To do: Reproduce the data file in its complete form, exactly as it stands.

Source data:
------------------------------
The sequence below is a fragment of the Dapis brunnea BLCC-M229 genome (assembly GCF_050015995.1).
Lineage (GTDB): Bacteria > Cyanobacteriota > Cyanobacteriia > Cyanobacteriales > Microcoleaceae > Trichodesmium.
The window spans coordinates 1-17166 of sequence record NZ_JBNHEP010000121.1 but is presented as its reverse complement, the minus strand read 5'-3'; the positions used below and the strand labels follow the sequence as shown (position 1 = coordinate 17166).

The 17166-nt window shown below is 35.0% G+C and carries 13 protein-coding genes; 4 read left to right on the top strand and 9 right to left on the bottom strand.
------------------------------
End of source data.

The sequence below is a fragment of the Dapis brunnea BLCC-M229 genome (assembly GCF_050015995.1).
Lineage (GTDB): Bacteria > Cyanobacteriota > Cyanobacteriia > Cyanobacteriales > Microcoleaceae > Trichodesmium.
The window spans coordinates 1-17166 of sequence record NZ_JBNHEP010000121.1 but is presented as its reverse complement, the minus strand read 5'-3'; the positions used below and the strand labels follow the sequence as shown (position 1 = coordinate 17166).

The 17166-nt window shown below is 35.0% G+C and carries 13 protein-coding genes; 4 read left to right on the top strand and 9 right to left on the bottom strand.